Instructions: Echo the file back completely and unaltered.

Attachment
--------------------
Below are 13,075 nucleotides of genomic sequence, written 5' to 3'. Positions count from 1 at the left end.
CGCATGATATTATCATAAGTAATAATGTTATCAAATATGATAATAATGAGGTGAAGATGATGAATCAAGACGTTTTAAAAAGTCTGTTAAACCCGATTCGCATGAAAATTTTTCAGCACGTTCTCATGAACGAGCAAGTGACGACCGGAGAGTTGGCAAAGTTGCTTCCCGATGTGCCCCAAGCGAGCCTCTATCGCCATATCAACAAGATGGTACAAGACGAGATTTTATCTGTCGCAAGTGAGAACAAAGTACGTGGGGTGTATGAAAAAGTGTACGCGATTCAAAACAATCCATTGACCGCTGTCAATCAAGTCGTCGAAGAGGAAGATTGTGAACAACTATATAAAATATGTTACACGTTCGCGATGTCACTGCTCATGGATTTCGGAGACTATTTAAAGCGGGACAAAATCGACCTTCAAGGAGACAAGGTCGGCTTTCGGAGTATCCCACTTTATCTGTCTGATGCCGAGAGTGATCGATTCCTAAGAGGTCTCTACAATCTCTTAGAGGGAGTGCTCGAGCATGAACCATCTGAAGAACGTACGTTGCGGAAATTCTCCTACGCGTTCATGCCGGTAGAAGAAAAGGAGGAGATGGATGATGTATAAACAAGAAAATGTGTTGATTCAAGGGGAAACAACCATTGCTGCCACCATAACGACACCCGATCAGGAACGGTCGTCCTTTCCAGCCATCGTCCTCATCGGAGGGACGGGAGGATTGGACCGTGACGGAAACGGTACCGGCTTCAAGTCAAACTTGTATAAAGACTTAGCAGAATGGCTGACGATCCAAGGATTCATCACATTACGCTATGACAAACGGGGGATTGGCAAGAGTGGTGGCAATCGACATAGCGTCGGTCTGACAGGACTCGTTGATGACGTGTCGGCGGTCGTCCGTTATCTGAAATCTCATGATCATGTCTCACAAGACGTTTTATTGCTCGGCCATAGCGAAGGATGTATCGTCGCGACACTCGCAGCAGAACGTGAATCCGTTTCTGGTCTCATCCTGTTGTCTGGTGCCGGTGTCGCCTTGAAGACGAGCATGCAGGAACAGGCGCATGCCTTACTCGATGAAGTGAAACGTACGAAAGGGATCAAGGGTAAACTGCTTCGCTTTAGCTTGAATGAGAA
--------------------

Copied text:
Below are 13,075 nucleotides of genomic sequence, written 5' to 3'. Positions count from 1 at the left end.
CGCATGATATTATCATAAGTAATAATGTTATCAAATATGATAATAATGAGGTGAAGATGATGAATCAAGACGTTTTAAAAAGTCTGTTAAACCCGATTCGCATGAAAATTTTTCAGCACGTTCTCATGAACGAGCAAGTGACGACCGGAGAGTTGGCAAAGTTGCTTCCCGATGTGCCCCAAGCGAGCCTCTATCGCCATATCAACAAGATGGTACAAGACGAGATTTTATCTGTCGCAAGTGAGAACAAAGTACGTGGGGTGTATGAAAAAGTGTACGCGATTCAAAACAATCCATTGACCGCTGTCAATCAAGTCGTCGAAGAGGAAGATTGTGAACAACTATATAAAATATGTTACACGTTCGCGATGTCACTGCTCATGGATTTCGGAGACTATTTAAAGCGGGACAAAATCGACCTTCAAGGAGACAAGGTCGGCTTTCGGAGTATCCCACTTTATCTGTCTGATGCCGAGAGTGATCGATTCCTAAGAGGTCTCTACAATCTCTTAGAGGGAGTGCTCGAGCATGAACCATCTGAAGAACGTACGTTGCGGAAATTCTCCTACGCGTTCATGCCGGTAGAAGAAAAGGAGGAGATGGATGATGTATAAACAAGAAAATGTGTTGATTCAAGGGGAAACAACCATTGCTGCCACCATAACGACACCCGATCAGGAACGGTCGTCCTTTCCAGCCATCGTCCTCATCGGAGGGACGGGAGGATTGGACCGTGACGGAAACGGTACCGGCTTCAAGTCAAACTTGTATAAAGACTTAGCAGAATGGCTGACGATCCAAGGATTCATCACATTACGCTATGACAAACGGGGGATTGGCAAGAGTGGTGGCAATCGACATAGCGTCGGTCTGACAGGACTCGTTGATGACGTGTCGGCGGTCGTCCGTTATCTGAAATCTCATGATCATGTCTCACAAGACGTTTTATTGCTCGGCCATAGCGAAGGATGTATCGTCGCGACACTCGCAGCAGAACGTGAATCCGTTTCTGGTCTCATCCTGTTGTCTGGTGCCGGTGTCGCCTTGAAGACGAGCATGCAGGAACAGGCGCATGCCTTACTCGATGAAGTGAAACGTACGAAAGGGATCAAGGGTAAACTGCTTCGCTTTAGCTTGAATGAGAA